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Last-Ditch Petition Stalls Hillside Policy : Development: Controversial issue postponed again when builders file papers that could require unanimous council vote.


GLENDALE — A decision on the most controversial issue facing Glendale--hillside development--was postponed late Tuesday after City Council members said they had grown weary of debate and developers threatened to derail any action.

Council members said they will tackle the issue again at a special meeting next Tuesday, when they hope to finally reach a decision.

The postponement followed a last-ditch effort by local developers who submitted a petition that could require a unanimous decision by the council in order to change city zoning laws.

City Atty. Scott H. Howard said he will determine before the end of this week whether the petition is valid under the City Charter.

Meanwhile, a proposed new hillside development ordinance was introduced Tuesday by Councilwoman Ginger Bremberg for discussion and possible adoption by the council next week.


So far, council members have not publicly expressed opinions on the details of proposed new hillside development rules that have been recommended by city planners and a variety of community leaders. However, all in the past have criticized so-called overbuilding of the hillsides and have urged adoption of new guidelines.

Three council members who will retire in April--Mayor Carl Raggio, Dick Jutras and Bremberg--have vowed to set new guidelines before their terms expire.

The petition by developers on Tuesday protesting proposed changes in hillside development policies angered many local leaders, who accused developers of using dirty tactics to thwart the decision-making process.

"We have had at least 37 meetings and met for hundreds of hours to resolve these issues," said Gerald Briggs, a former Planning Commission member active in the hillside development debate that has dragged on for two decades.

"Now, at the last minute, a few developers are trying to forestall a decision. They show no community responsibility at all," Briggs said. "What they are doing is totally self-serving."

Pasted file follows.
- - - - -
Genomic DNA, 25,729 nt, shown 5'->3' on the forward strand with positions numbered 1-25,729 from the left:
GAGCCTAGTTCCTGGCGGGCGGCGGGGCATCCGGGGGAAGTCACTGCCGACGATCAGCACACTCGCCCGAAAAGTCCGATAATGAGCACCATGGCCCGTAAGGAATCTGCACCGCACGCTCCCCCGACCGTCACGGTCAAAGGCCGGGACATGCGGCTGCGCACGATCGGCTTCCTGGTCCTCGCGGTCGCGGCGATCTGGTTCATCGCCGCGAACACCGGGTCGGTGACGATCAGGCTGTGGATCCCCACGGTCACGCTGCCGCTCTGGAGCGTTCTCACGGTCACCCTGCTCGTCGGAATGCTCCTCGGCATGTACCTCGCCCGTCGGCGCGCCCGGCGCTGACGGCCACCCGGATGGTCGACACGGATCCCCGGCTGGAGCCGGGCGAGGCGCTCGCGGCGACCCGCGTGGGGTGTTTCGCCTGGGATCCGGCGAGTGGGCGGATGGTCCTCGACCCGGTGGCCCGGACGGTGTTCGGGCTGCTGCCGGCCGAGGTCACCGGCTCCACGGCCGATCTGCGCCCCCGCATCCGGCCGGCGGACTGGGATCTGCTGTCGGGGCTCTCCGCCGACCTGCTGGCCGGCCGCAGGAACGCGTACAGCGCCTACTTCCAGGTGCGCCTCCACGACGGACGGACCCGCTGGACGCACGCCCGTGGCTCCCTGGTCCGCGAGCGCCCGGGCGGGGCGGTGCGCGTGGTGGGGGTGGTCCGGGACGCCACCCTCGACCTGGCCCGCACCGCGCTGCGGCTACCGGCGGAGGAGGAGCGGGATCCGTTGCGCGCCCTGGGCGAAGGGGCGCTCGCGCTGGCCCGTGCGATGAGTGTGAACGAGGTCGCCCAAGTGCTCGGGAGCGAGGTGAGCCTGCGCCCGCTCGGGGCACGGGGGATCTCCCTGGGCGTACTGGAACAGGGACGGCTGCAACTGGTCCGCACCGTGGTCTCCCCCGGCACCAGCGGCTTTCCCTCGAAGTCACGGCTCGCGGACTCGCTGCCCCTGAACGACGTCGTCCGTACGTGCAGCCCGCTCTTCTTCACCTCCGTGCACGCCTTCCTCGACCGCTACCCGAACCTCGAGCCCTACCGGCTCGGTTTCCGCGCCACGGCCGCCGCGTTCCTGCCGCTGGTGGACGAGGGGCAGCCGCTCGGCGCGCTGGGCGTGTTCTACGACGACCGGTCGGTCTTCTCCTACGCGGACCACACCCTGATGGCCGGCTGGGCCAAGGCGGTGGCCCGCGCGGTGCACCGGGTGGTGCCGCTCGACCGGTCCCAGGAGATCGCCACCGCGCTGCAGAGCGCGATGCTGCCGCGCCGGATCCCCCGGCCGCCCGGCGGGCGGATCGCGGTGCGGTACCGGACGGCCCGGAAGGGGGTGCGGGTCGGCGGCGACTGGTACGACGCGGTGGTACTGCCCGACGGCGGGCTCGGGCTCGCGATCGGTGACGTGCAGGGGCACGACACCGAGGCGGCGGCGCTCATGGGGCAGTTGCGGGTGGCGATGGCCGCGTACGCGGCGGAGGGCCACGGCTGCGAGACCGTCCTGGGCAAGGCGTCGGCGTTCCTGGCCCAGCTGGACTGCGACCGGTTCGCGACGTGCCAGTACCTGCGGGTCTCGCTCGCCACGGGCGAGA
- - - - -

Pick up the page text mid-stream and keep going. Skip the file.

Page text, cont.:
Developers counter that proposed new rules would rob them of all rights to build in the hillsides and render their land useless. Several are threatening to file lawsuits if the city changes its hillside development policies.

The city's current development rules, adopted in 1981, permit one to three housing units per acre in hillside areas designated as very low-density residential/open space, depending on the steepness of the slope. Proposed new rules could reduce the allowed density to as few as one unit per five acres--a rule that landowners say would make development virtually impossible.

Various interest groups and the city planning staff in the last few months have proposed a variety of compromises.

The City Council is expected to determine the most acceptable solution at a special meeting at 6 p.m. Tuesday in the council chamber at City Hall, 613 E. Broadway.

Robert L. Gregg, a partner in a development team proposing to build up to 623 housing units on 238 acres in the Verdugo Hills, north of the Oakmont Country Club, presented a petition to the council Tuesday that he said represents owners of 1,140 acres of the remaining 1,500 acres of privately owned open hillside land in the city.

The City Charter requires a four-fifths vote by the council to approve a change in the Land Use Element of the city's General Plan. Under the charter, however, a protest by 20% of the owners of "frontage," or street front, property in the affected area could require a unanimous council vote for any zoning change.

Howard said he will now have to determine if the petition presented by developers represents such a contingency and is valid under rules of the charter.

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